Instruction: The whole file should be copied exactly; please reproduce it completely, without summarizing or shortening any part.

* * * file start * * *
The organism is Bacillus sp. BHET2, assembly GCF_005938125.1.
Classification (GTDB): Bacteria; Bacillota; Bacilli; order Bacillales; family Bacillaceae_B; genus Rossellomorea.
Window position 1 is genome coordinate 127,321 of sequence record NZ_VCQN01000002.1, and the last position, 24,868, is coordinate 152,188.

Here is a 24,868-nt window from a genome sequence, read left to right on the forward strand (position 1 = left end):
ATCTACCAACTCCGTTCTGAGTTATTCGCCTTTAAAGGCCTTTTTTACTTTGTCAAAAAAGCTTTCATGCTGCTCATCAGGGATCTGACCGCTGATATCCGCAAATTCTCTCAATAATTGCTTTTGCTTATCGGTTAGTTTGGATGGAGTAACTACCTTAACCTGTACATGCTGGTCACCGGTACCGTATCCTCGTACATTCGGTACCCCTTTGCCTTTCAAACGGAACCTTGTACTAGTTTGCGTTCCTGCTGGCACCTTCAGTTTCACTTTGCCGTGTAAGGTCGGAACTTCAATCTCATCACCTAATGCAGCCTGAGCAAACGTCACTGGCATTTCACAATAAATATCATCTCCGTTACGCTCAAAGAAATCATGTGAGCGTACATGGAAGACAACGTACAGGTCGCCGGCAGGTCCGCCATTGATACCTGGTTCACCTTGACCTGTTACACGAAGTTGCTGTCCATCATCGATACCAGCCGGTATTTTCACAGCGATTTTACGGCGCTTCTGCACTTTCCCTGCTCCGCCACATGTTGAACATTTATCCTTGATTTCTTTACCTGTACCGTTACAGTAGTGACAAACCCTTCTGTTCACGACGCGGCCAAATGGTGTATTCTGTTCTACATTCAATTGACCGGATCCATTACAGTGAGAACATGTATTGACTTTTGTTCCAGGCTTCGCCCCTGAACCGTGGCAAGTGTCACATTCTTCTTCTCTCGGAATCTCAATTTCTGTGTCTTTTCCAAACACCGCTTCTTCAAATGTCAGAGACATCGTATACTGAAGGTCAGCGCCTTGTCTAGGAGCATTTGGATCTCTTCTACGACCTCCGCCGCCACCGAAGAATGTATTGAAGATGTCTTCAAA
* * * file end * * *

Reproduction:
The organism is Bacillus sp. BHET2, assembly GCF_005938125.1.
Classification (GTDB): Bacteria; Bacillota; Bacilli; order Bacillales; family Bacillaceae_B; genus Rossellomorea.
Window position 1 is genome coordinate 127,321 of sequence record NZ_VCQN01000002.1, and the last position, 24,868, is coordinate 152,188.

Here is a 24,868-nt window from a genome sequence, read left to right on the forward strand (position 1 = left end):
ATCTACCAACTCCGTTCTGAGTTATTCGCCTTTAAAGGCCTTTTTTACTTTGTCAAAAAAGCTTTCATGCTGCTCATCAGGGATCTGACCGCTGATATCCGCAAATTCTCTCAATAATTGCTTTTGCTTATCGGTTAGTTTGGATGGAGTAACTACCTTAACCTGTACATGCTGGTCACCGGTACCGTATCCTCGTACATTCGGTACCCCTTTGCCTTTCAAACGGAACCTTGTACTAGTTTGCGTTCCTGCTGGCACCTTCAGTTTCACTTTGCCGTGTAAGGTCGGAACTTCAATCTCATCACCTAATGCAGCCTGAGCAAACGTCACTGGCATTTCACAATAAATATCATCTCCGTTACGCTCAAAGAAATCATGTGAGCGTACATGGAAGACAACGTACAGGTCGCCGGCAGGTCCGCCATTGATACCTGGTTCACCTTGACCTGTTACACGAAGTTGCTGTCCATCATCGATACCAGCCGGTATTTTCACAGCGATTTTACGGCGCTTCTGCACTTTCCCTGCTCCGCCACATGTTGAACATTTATCCTTGATTTCTTTACCTGTACCGTTACAGTAGTGACAAACCCTTCTGTTCACGACGCGGCCAAATGGTGTATTCTGTTCTACATTCAATTGACCGGATCCATTACAGTGAGAACATGTATTGACTTTTGTTCCAGGCTTCGCCCCTGAACCGTGGCAAGTGTCACATTCTTCTTCTCTCGGAATCTCAATTTCTGTGTCTTTTCCAAACACCGCTTCTTCAAATGTCAGAGACATCGTATACTGAAGGTCAGCGCCTTGTCTAGGAGCATTTGGATCTCTTCTACGACCTCCGCCGCCACCGAAGAATGTATTGAAGATGTCTTCAAA